The segments below provide a brief overview of MACo’s work in the area of elections policy in the 2021 General Assembly.
Counties administer and fund elections at the local level, overseeing polling places and coordinating poll workers every two years. MACo routinely advocates against state policies that result in costly or burdensome implementation for local election officials.
This year the Maryland General Assembly conducted a legislative session unlike any other due to the enduring COVID-19 pandemic. The unique circumstances surrounding the 442nd legislative session, including necessary health and safety measures, posed a challenge for lawmakers and advocates alike. Despite the unusual circumstances, MACo’s advocacy still led to more positive outcomes for its members.
For more information on Maryland’s response to the COVID-19 pandemic visit MACo’s COVID-19 resource page.
MACo opposed legislation to mandate that local boards of elections establish voting precincts in any continuing care retirement community that requests a separate polling place for its residents. The bill would have placed a substantial administrative and cost burden onto local boards of elections, whose functions are supported by county funding. Without state resources to offset these potentially large costs. the bill represented an unfunded mandate on local governments. Election Law – Polling Places at Continuing Care Retirement Communities did not advance after its public hearing in the House Ways and Means Committee.
MACo opposed legislation to mandate that local boards of elections increase the number of early voting centers for each statewide election. This bill will place a substantial administrative and cost burden onto local boards of elections, whose functions are supported by county funding. Without state resources to offset these potentially large costs, the bill represents an unfunded mandate on local governments. Election Law – Early Voting Centers – Number Required passed the General Assembly and awaits the Governor’s signature.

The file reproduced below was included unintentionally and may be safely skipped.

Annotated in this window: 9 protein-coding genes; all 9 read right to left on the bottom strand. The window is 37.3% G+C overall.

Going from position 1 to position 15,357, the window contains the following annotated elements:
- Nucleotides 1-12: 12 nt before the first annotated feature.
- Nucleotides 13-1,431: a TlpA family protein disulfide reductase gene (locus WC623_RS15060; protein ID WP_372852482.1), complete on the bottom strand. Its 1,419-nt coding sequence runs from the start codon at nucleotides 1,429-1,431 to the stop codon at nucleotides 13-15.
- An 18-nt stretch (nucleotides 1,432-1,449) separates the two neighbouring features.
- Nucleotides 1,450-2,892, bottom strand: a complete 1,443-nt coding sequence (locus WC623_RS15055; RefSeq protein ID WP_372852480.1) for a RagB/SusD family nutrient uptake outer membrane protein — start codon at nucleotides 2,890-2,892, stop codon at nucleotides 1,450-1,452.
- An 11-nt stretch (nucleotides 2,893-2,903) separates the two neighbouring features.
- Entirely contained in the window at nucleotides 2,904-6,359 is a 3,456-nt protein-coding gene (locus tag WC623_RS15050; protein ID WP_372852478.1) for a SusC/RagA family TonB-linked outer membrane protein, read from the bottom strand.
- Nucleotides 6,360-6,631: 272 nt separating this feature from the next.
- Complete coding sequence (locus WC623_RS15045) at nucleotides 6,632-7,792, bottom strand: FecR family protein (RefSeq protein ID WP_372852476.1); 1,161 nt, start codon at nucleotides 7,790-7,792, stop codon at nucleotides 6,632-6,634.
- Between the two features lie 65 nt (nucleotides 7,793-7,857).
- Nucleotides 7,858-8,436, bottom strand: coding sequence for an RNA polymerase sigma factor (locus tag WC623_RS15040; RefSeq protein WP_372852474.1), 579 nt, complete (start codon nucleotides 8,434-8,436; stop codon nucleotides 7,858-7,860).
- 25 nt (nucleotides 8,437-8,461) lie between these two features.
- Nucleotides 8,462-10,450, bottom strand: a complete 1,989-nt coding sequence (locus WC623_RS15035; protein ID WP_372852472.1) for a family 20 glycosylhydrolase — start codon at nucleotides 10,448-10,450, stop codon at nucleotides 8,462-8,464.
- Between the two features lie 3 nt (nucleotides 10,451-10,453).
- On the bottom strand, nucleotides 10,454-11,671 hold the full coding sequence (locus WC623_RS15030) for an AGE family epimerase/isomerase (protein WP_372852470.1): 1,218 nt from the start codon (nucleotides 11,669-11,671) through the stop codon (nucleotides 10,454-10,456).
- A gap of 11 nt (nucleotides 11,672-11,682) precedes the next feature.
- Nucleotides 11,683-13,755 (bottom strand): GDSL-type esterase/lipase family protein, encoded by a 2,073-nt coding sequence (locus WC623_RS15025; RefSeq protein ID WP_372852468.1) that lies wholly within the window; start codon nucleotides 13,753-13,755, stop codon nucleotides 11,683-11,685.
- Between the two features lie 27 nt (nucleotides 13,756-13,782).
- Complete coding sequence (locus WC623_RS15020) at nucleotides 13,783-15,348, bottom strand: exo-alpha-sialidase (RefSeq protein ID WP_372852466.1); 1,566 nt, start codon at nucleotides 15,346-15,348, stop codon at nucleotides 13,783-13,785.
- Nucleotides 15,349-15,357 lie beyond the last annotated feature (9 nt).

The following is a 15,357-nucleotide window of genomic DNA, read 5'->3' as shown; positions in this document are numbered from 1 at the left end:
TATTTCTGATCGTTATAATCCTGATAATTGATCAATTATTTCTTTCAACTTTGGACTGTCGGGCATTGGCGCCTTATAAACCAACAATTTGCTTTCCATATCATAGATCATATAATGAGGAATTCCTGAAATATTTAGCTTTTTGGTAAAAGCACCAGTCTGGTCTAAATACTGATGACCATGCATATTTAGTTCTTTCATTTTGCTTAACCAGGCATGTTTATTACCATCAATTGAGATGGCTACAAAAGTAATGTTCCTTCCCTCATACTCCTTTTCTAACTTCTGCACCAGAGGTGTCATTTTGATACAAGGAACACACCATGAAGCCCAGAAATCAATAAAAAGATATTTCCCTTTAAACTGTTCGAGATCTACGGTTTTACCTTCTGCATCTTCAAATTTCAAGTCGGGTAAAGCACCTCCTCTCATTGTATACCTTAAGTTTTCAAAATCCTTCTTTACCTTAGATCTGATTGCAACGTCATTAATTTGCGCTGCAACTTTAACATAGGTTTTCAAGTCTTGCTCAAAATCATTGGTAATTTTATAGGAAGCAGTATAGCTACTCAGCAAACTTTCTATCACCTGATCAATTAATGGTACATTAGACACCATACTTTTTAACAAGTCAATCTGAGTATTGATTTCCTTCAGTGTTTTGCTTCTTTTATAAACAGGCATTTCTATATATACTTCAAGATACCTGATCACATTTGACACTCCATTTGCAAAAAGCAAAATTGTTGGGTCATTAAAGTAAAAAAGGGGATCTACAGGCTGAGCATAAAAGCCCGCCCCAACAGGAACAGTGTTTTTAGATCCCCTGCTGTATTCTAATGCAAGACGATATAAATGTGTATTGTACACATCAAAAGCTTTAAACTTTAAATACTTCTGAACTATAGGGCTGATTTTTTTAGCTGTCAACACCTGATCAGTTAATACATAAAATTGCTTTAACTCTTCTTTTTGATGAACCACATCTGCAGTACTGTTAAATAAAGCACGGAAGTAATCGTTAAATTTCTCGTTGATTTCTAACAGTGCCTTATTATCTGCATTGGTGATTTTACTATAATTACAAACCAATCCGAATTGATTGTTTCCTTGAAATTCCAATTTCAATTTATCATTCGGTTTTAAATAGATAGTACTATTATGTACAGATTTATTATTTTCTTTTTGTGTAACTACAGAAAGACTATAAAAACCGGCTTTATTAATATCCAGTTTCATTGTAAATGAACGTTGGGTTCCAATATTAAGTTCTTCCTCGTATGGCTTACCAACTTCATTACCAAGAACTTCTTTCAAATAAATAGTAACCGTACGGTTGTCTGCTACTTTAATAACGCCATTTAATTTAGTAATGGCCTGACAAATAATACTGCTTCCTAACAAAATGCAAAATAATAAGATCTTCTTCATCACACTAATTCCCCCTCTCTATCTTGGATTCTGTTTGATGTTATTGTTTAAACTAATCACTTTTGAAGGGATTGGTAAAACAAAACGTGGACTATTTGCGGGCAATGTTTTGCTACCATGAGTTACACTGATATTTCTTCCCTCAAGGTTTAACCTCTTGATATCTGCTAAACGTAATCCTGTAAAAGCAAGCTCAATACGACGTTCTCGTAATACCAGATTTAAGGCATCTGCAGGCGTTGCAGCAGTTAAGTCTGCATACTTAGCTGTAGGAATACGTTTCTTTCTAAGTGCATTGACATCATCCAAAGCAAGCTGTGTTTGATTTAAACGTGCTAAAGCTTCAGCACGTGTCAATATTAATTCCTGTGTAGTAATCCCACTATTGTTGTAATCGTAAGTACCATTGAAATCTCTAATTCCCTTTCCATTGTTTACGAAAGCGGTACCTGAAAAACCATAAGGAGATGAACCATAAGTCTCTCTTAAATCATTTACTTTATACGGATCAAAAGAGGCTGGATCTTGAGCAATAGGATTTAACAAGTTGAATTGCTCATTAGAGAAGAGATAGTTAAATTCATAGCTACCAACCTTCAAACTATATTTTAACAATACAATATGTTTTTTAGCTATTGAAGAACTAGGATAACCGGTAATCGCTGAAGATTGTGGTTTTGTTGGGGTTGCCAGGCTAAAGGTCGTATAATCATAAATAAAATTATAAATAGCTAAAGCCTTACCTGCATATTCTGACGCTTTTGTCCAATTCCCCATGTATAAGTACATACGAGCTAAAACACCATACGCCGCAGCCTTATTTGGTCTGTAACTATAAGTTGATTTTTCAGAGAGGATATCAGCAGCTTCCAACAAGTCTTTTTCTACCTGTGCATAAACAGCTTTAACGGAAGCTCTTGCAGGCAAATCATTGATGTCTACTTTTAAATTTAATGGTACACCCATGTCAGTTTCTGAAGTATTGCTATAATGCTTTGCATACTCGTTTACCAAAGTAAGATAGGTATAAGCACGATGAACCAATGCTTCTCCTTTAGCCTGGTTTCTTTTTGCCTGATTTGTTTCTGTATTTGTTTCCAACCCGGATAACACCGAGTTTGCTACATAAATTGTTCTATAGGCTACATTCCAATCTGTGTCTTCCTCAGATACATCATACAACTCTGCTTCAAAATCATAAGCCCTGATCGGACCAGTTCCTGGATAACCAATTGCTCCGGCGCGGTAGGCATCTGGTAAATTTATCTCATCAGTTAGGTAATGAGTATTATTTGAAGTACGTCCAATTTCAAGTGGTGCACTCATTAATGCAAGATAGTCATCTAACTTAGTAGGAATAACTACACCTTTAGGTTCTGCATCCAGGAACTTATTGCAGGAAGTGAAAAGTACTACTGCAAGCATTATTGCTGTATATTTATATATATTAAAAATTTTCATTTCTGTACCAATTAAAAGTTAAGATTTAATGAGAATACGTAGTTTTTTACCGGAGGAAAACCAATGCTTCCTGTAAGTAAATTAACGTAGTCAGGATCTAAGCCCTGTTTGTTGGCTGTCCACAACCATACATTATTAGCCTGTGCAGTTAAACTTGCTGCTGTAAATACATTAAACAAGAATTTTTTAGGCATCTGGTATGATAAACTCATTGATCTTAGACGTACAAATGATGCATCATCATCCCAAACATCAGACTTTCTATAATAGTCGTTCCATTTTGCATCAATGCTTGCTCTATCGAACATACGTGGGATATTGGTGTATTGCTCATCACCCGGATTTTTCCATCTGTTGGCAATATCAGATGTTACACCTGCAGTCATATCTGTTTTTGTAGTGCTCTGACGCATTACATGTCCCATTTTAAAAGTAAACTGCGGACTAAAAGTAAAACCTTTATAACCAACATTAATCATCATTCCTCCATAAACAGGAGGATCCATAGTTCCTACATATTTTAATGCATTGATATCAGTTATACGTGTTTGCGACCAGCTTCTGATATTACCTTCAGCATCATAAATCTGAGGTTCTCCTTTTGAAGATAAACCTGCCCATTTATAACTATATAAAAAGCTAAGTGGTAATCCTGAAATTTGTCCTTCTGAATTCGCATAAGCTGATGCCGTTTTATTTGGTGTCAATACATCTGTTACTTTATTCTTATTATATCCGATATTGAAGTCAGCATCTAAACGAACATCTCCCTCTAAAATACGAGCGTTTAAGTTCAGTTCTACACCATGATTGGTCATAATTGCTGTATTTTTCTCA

MACo opposed legislation that would have required each voter to use a ballot marking device that is also accessible to voters with disabilities. MACo did not raise policy objections with this well-intentioned legislation, county concerns were merely practical and cost-driven. This bill would have placed a very substantial administrative and cost burden onto local Boards of Elections, whose functions are supported by county funding. Additionally, MACo argued that legislation should be deferred until litigation pending before the U.S. District Court for the District of Marland regarding equal voting opportunities for individuals with disabilities is resolved. Election Law – Voting Systems – Accessibility for Voters With Disabilities did not move after its public hearings in the House and Senate.
MACo opposed legislation that would have mandated the method by which county commissioners are elected to represent specified districts. Counties are concerned with this one-size-fits-all approach that would infringe on local autonomy and flexibility in local governance. Local decision-makers are elected to serve public needs, and their actions are subject to broad citizen and stakeholder input, and they are directly accountable to voters. This law would diminish local accountability and local voter input. Local Government – County Commissioner Elections – District Voting passed the House but did not advance from the Senate Education, Health, and Environmental Affairs Committee.
MACo supported legislation to update election laws with an emphasis on fairness, transparency, and accountability. The bill would have required the State Board of Elections (SBE) to take necessary and appropriate steps to provide transparency and accountability for transactions that oblige county funds, and to afford ample opportunity for input from local governments and Maryland voters. The bill also sought to clarify and cofify the 20-year precedent that governs state and local election funding, in order to provide stability and predictability for State and local budgets. State Board of Elections – Membership, Contract Management, Ballot Drop Boxes, and Voting System Financing did not advance.
MACo supported legislation to expand the office for which a county may establish a system of public campaign financing to candidates for local office. Currently, counties can already authorize public campaign financing for those seeking legislative and executive branch offices. This bill would have enabled county government to offer public campaign financing to candidates seeking to serve as state’s attorney, sheriff, register of wills, judge of the circuit court, clerk of the circuit court, just of the orphans’ court, or an elected member of the county board of education. Local Public Campaign Financing – Expansion to Additional Offices did not advance.
MACo supported legislation with amendments that would have changed the structure and administration of Maryland elections by boosting transparency for local Boards of elections, providing needed flexibility for the canvass of ballots, and requiring that election results be reported by precinct. Counites proposed an amendment to ensure state resources can be provided to support the substantial cots of detailed reporting by voting precinct. Election Reform Act of 2021 did not advance in the Senate following its public hearing.
For more information on election bills MACo reviewed this Session, click here.